Man Says He Was Gouged After Receiving $1,171 In-Flight WiFi Bill

There are a number of reasons why you might choose to purchase in-flight WiFi: to finish a work project or just to pass the time on your five-hour flight. Depending on how long you’re flying high and the nature of your work, the bill for your internet use can add up quickly; just ask a passenger who connected on a Singapore Airlines flight.

Gigaom reports the passenger stepped off the plane to find a not-so-welcome bill on his phone for $1,171.46.

[Click to Enlarge]

[Click to Enlarge]

The man says that his internet use during the flight consisted of sending emails, uploading documents and other ordinary tasks.

Unfortunately for him, the airline’s $28.99 sign-on fee only included 30 MB of data, which meant he was hit with expensive overage charges.

“I wish I could blame an addiction to Netflix or some intellectual documentary that made me $1200 smarter,” the man tells Gigaom. “However, the Singapore Airlines internet was painfully slow, so videos would be impossible and that means I didn’t get any smarter… except about how to charge a lot of money for stuff. I did learn that.”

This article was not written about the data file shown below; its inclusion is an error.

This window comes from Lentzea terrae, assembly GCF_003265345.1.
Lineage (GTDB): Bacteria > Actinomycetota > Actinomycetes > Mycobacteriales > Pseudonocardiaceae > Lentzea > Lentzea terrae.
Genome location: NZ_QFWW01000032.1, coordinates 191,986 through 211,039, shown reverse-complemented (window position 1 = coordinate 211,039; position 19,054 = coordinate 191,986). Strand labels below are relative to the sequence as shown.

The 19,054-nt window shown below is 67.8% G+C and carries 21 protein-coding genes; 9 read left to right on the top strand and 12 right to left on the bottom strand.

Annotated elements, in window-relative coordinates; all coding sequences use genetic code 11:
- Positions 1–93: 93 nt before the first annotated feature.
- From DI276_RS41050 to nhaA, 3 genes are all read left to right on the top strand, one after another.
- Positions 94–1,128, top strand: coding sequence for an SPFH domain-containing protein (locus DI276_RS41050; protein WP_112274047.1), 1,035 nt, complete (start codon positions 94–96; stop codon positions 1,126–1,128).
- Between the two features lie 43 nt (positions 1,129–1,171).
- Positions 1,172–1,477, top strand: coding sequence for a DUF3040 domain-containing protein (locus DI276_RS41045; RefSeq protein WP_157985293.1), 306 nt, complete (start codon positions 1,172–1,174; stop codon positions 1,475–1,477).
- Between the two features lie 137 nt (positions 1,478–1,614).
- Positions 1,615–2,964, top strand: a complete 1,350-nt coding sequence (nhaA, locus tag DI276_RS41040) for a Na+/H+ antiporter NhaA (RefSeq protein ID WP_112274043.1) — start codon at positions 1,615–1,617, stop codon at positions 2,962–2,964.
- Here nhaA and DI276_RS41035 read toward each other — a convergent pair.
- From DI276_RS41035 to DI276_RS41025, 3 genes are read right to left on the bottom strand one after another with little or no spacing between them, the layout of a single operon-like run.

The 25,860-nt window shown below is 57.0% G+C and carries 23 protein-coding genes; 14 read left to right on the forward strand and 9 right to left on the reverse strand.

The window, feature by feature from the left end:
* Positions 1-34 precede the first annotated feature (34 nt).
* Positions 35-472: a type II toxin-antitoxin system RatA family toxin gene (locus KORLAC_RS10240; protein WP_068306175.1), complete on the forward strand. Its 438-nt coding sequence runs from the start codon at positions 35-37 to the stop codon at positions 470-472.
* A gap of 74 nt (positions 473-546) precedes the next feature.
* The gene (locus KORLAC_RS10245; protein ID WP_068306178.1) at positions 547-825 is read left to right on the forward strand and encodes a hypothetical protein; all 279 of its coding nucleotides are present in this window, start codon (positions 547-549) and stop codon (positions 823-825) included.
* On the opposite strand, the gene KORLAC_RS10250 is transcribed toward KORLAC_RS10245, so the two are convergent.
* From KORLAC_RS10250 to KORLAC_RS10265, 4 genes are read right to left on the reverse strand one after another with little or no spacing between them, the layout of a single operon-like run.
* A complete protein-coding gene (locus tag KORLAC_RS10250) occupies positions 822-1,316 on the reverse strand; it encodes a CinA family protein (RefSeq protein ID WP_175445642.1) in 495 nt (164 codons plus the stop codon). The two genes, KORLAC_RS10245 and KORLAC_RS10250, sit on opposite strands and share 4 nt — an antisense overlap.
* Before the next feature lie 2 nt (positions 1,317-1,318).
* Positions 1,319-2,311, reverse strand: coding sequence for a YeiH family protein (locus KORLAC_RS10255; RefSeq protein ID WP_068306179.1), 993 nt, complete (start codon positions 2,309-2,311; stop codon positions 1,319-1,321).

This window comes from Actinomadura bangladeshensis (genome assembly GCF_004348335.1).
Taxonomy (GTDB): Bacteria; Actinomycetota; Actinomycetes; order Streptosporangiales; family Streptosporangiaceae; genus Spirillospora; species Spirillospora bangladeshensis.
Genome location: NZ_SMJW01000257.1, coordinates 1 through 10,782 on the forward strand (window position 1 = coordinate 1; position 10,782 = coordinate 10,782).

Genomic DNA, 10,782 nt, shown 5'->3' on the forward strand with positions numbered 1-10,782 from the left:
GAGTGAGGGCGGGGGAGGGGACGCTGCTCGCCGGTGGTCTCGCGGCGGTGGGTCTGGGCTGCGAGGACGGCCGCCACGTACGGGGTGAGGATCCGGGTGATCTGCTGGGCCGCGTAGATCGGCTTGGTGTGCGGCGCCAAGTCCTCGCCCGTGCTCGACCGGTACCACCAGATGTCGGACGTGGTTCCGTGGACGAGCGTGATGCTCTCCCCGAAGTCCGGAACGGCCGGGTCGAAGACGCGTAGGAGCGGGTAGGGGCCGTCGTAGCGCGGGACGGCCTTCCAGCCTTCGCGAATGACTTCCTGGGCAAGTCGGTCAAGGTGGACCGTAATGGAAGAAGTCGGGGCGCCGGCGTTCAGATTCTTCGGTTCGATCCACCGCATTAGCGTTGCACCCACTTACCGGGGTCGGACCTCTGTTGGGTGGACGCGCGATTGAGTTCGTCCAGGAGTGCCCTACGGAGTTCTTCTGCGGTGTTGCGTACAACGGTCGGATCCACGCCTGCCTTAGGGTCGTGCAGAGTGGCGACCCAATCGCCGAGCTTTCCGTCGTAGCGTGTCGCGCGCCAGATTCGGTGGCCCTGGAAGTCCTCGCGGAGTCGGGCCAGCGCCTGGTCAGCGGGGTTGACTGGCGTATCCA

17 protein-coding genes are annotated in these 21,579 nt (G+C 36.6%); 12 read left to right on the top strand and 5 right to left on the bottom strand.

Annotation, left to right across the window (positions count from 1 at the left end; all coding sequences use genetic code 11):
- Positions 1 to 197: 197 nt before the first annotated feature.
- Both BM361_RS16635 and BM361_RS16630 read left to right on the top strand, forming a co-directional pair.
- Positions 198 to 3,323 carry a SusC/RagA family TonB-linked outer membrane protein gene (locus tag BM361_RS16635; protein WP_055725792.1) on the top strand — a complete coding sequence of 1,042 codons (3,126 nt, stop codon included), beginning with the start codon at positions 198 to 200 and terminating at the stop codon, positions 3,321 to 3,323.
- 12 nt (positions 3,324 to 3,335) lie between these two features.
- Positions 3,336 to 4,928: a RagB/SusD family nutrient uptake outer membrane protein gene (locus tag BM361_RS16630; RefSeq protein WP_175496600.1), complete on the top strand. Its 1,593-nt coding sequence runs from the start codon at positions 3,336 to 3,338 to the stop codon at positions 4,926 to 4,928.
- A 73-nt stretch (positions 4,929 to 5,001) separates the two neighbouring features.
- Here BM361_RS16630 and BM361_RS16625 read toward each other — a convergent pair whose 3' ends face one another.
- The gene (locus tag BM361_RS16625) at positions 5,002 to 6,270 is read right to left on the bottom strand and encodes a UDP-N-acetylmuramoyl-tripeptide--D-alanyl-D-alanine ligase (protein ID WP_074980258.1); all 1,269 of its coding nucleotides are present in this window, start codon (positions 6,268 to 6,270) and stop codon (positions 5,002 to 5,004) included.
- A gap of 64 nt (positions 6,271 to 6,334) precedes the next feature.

The man posted his displeasure for what he called price gouging on Twitter. Singapore Airlines responded saying they are looking into the matter.

Part of at the issue regarding in-flight WiFi is the exclusive, long-term contracts airlines have locked into with internet providers. Currently Gogo supports 80% of all wired commercial aircraft in the United States using its cellular network-based technology to keep passengers on the Internet while in flight.

Unfortunately, any relief passengers might have seen in the next year fell away this week when AT&T announced it was scrapping plans to create an in-flight WiFi network.

Man gets $1,171 bill for using in-flight WiFi [Gigaom]

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